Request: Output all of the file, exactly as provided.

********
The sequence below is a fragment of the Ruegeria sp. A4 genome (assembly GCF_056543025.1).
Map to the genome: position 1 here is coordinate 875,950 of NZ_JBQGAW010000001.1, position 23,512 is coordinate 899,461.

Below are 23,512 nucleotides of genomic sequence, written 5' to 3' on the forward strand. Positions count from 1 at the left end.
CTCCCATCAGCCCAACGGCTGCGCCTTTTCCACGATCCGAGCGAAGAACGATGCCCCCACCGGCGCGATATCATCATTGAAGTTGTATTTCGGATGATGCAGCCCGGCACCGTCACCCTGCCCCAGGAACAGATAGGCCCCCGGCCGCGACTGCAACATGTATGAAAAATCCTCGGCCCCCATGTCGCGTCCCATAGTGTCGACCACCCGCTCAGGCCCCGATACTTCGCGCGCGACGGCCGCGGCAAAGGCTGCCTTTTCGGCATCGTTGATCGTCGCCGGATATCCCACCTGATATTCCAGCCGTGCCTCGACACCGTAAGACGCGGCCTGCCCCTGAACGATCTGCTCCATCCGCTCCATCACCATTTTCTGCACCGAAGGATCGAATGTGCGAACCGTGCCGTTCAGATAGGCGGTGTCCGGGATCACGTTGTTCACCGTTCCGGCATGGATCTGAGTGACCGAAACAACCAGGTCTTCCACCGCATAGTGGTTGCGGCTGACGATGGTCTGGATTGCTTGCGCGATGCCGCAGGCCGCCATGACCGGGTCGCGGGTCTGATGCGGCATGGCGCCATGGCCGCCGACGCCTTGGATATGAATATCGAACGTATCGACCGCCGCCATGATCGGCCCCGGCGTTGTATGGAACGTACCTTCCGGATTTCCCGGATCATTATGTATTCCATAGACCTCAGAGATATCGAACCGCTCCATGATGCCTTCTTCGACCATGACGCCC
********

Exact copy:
The sequence below is a fragment of the Ruegeria sp. A4 genome (assembly GCF_056543025.1).
Map to the genome: position 1 here is coordinate 875,950 of NZ_JBQGAW010000001.1, position 23,512 is coordinate 899,461.

Below are 23,512 nucleotides of genomic sequence, written 5' to 3' on the forward strand. Positions count from 1 at the left end.
CTCCCATCAGCCCAACGGCTGCGCCTTTTCCACGATCCGAGCGAAGAACGATGCCCCCACCGGCGCGATATCATCATTGAAGTTGTATTTCGGATGATGCAGCCCGGCACCGTCACCCTGCCCCAGGAACAGATAGGCCCCCGGCCGCGACTGCAACATGTATGAAAAATCCTCGGCCCCCATGTCGCGTCCCATAGTGTCGACCACCCGCTCAGGCCCCGATACTTCGCGCGCGACGGCCGCGGCAAAGGCTGCCTTTTCGGCATCGTTGATCGTCGCCGGATATCCCACCTGATATTCCAGCCGTGCCTCGACACCGTAAGACGCGGCCTGCCCCTGAACGATCTGCTCCATCCGCTCCATCACCATTTTCTGCACCGAAGGATCGAATGTGCGAACCGTGCCGTTCAGATAGGCGGTGTCCGGGATCACGTTGTTCACCGTTCCGGCATGGATCTGAGTGACCGAAACAACCAGGTCTTCCACCGCATAGTGGTTGCGGCTGACGATGGTCTGGATTGCTTGCGCGATGCCGCAGGCCGCCATGACCGGGTCGCGGGTCTGATGCGGCATGGCGCCATGGCCGCCGACGCCTTGGATATGAATATCGAACGTATCGACCGCCGCCATGATCGGCCCCGGCGTTGTATGGAACGTACCTTCCGGATTTCCCGGATCATTATGTATTCCATAGACCTCAGAGATATCGAACCGCTCCATGATGCCTTCTTCGACCATGACGCCC